If you are reading this, could you pray for this family? Guys, I'm going to just say it: we are scared about Mona. It doesn't look good. But we have faith and trust in God to do what He knows is best.

Go Fund Me link: https://www.gofundme.com/f/mvkg5h-medical?fbclid=IwAR1YSONQK-HYK4VaNwZ-BEL_3wD50lECuIU6C2NtIiWY1flabUmqzDdsZrA




*I just want to be clear that I'm not sharing personal details here that were not already publicly shared on the Go Fund Me page. The only non-public information I have shared is about our personal interactions with our neighbors. 

Modern Mrs. Darcy 2020 Reading Challenge

Thursday, January 9, 2020

My reading life has definitely taken a nosedive since Bert was born. It's no secret I love to read and I love the library. But since Bert has been born, it's taken me about three times as long to finish a book as it used to. I'll admit it: sometimes it's just easier to turn on Netflix when I'm breastfeeding him as opposed to picking up a book. I'm still reading, it's just verrrrrrry slooooooooowly.

I've never been into journaling about the books I read, but I absolutely LOVE the app Litsy because it allows me to track what I read as well as (my favorite part) keep a list of all the books I want to read, all organized in one place. Can't beat that! Because I do love super organized things, and I'm always looking for new things to read, I am excited to once again this year be taking part in the Modern Mrs. Darcy 2020 Reading Challenge. I've participated to some extent in these challenges in the past, and I've always enjoyed them. I haven't been able to participate the past couple of years due to a lot of life upheaval, but I think I'm ready to jump back in this year and do my best to take on some new reading challenges!

This year's challenge list can be found here. I just remembered to find the challenge yesterday, so I spent some time making a list of some ideas I have for books for each category. I thought I'd share some ideas of mine here, and I'd love to hear any feedback on other suggestions as well! I should go ahead and mention now that the point is try and read books you've never read before (with one category exception -- you'll see which one), so I'm going to be bold here in sharing books I've never read. Some of them might be surprising! (These categories don't have to be tackled in any particular order. There are 12 books in the challenge, one for each month of 2020.) *Each book is hyperlinked so you can check it out if you want!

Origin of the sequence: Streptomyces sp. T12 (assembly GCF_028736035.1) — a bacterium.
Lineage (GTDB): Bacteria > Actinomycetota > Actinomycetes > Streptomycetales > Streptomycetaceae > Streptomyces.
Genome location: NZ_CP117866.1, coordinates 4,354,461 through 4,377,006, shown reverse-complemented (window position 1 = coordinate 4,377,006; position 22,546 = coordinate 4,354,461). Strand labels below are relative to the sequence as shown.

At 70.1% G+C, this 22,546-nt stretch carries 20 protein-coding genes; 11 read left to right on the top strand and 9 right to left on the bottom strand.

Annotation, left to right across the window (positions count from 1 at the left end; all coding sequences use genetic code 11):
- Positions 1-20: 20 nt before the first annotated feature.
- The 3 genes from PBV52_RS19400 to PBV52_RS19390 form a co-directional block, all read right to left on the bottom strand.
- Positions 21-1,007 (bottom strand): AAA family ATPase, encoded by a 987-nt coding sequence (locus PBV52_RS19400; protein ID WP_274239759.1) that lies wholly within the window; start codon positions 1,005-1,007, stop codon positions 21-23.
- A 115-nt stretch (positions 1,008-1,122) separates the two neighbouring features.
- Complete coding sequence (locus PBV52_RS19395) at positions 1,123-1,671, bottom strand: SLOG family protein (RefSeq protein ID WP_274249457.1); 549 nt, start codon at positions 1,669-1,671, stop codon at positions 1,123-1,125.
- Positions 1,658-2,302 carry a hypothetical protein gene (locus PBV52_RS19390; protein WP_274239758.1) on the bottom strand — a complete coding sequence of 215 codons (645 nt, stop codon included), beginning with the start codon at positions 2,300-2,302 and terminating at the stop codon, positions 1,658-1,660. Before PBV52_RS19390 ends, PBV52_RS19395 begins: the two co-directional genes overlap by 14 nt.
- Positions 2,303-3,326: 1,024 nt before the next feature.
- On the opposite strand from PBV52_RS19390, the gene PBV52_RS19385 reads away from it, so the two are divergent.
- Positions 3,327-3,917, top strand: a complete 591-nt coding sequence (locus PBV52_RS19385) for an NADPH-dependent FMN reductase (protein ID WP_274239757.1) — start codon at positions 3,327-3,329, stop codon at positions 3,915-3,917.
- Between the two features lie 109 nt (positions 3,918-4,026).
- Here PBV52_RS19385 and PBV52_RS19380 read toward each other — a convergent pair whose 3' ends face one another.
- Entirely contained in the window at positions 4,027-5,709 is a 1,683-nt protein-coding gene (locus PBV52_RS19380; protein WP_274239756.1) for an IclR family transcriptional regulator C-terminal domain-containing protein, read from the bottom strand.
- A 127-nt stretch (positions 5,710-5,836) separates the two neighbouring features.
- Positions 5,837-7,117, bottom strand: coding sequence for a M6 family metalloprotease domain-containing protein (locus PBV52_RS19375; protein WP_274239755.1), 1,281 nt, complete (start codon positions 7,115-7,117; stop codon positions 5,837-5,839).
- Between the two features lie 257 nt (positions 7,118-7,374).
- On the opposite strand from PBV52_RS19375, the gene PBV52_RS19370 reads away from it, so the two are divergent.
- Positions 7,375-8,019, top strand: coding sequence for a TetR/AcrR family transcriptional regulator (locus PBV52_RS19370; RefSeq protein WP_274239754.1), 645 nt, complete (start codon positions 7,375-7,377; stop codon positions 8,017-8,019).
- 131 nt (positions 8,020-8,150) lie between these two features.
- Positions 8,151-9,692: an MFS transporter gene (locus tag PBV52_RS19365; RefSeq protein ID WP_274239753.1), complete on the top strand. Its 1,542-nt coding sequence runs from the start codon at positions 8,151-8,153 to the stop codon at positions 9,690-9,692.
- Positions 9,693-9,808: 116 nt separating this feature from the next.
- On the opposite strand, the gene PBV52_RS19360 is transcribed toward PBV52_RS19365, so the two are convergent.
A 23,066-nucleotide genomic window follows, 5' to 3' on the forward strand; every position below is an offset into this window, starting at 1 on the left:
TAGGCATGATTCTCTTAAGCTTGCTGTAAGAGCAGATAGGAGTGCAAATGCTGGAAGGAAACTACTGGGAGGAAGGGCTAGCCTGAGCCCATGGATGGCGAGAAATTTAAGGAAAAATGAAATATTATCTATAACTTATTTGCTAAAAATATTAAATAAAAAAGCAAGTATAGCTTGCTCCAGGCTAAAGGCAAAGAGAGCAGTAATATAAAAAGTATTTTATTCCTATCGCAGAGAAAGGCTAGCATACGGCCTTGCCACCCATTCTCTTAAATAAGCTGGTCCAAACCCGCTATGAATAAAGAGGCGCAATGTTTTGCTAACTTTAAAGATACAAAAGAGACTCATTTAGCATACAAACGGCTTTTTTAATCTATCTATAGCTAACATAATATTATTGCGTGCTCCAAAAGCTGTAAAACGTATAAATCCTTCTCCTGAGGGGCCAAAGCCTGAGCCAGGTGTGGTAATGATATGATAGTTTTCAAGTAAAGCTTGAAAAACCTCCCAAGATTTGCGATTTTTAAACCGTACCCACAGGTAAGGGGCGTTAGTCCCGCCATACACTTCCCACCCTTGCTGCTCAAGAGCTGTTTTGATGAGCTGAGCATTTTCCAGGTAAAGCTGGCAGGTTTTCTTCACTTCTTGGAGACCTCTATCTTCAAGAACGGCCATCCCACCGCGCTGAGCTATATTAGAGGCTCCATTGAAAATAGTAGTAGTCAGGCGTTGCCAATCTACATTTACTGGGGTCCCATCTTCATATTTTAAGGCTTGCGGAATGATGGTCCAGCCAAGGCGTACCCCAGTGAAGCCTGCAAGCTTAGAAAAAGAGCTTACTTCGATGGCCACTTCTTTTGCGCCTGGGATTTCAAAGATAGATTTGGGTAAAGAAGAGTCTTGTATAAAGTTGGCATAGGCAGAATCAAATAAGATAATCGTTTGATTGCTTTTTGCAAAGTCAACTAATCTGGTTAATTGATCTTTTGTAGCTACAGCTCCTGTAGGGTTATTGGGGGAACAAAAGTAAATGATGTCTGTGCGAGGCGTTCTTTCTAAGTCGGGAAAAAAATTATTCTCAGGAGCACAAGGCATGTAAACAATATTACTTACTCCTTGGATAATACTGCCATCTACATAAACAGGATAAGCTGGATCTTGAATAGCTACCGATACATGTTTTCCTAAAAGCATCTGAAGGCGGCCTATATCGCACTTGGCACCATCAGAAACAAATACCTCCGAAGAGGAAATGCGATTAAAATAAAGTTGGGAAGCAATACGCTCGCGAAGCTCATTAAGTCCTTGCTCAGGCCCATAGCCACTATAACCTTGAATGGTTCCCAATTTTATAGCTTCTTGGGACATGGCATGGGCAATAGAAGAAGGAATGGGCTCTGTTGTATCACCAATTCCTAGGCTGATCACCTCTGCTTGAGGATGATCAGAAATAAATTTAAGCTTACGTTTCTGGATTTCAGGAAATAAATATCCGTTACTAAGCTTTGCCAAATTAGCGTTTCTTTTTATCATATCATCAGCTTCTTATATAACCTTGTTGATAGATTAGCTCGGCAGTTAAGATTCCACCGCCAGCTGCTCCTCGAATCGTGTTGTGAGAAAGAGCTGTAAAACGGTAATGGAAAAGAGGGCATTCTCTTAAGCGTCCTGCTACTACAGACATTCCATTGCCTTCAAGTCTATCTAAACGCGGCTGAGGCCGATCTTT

Category 1: A Book Published the Decade You Were Born

I was born in the '80s, but I decided to concentrate specifically on the year I was born, 1984, which was apparently not a bad year for books!

My Ideas:
1. The Unbearable Lightness of Being 
2. The House on Mango Street
3. The Witches of Eastwick

Category 2: A Debut Novel 

It doesn't have to debut this year, just be someone's first book.

My Ideas:
1. Conversations With Friends
2. Eleanor Oliphant is Completely Fine
3. The Woman in the Window

Category 3: Recommended by a Source You Trust

Well, seeing as I'm doing this challenge, I trust Modern Mrs. Darcy! Here are a few from a summer list she did a couple years back.

My Ideas:
1. The Queen of Hearts
2. The Perfect Couple
3. Not That I Could Tell

Category 4: A Book By a Local Author

I live in the Atlanta metro area, and so do a lot of authors apparently! No shortage for me here.

My Ideas:
1. Never Have I Ever
2. Sunset Beach
3. The Favorite Daughter

Category 5: A Book Outside My Comfort Zone

Generally, Sci Fi is outside of my comfort zone, so I'm going to give it a try!

My Ideas:
1. Station Eleven
2. The Long Walk
3. The Circle

Category 6: A Book in Translation

There is a great selection of these out there!

My Ideas:
1. Beartown
2. Things We Lost in the Fire
3. Go Went Gone

Category 7: A Book Nominated for an Award in 2020

This list is to be determined! I did note that the Newbery Award and Honor books are named on January 27 this year, so it is likely that I will read one of those for this category!

Category 8: A Re-Read

There is one book I've been dying to re-read since my parents brought me a box that contained a lot of my old books when I moved. And that book is

My Idea:
1. Kristy's Great Idea



Category 9: A Classic You Didn't Read in School